Did that bother you? I'm sorry.

Do you know what "tilting at windmills" means? Read your post again and see if it isn't YOU who are trying to fight an enemy that doesn't exist.



posted on Apr, 10 2010 @ 02:06 PM
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reply to post by Benevolent Heretic
 



Originally posted by mishigas
Folks, you can list all the retiring politicians you want, as if it makes some kind of impact on Stupak's decision to retire.


Poor wording; my fault. What I meant was, you attempted to convey the notion that these types of events, mass retirements if you want to call them that, happen at regularly scheduled intervals, and Stupak just happened to fall in one of those cycles. I think there is much more than that to it.



What you are doing is an exercise in futility; you're merely tilting at windmills.


Oh, really? I thought we were looking at and discussing an interesting aspect of this story that would show us the bigger picture of what's happening in Congress right now. You know, taking some of the partisan politics OUT of it and looking at the ACTUAL situation.


No, you were trying to lump Stupak in with all the rest. And then paint it with the "non-partisan" brush, and hope nobody would notice the sleight of tongue.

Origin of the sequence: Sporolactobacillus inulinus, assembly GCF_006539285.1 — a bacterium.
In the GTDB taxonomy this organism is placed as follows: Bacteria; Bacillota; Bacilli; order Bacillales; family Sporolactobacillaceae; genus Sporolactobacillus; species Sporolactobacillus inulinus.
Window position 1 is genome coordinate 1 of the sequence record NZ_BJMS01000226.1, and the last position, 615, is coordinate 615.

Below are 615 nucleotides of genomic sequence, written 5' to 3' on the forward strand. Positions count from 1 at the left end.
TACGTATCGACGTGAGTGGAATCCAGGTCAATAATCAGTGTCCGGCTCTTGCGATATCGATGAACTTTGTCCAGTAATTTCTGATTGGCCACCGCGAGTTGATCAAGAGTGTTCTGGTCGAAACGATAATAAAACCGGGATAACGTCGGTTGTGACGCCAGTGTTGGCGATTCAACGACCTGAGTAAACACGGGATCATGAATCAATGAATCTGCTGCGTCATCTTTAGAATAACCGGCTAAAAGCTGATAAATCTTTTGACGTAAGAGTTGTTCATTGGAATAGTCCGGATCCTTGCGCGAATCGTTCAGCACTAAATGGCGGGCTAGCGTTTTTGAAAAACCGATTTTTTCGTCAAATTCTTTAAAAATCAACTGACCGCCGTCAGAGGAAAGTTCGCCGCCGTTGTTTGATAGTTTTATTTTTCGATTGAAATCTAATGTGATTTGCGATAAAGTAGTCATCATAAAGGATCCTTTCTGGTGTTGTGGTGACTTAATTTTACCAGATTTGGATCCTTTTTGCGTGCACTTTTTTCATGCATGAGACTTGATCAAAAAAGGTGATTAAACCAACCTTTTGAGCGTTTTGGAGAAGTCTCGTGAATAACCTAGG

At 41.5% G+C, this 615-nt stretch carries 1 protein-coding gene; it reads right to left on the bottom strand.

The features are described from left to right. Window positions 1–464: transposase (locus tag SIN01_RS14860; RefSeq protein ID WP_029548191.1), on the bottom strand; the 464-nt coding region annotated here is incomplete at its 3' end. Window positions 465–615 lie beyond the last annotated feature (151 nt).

The fact is, not too many retirements are announced the week after the election. It's usually the months leading up to the next election when they are announced.
Can we think of any reasons why?


The point is, your data doesn't really mean too much at all. But it is *your* data, so who am I to say?


by Benevolent Heretic
Did that bother you? I'm sorry.

Do you know what "tilting at windmills" means? Read your post again and see if it isn't YOU who are trying to fight an enemy that doesn't exist.


I know it when I see it.
Let's keep it light and not snidey, 'K?



posted on Apr, 10 2010 @ 03:09 PM
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reply to post by Benevolent Heretic
 


Or it could be that those retiring have seen the hand writing on the wall and realize that it is best to get out while the getting is good. To retain some bit of shine to just their tarnished reputations as opposed to being tarred with the same brush when the people do finally wake up to the world around them.



posted on Apr, 10 2010 @ 03:10 PM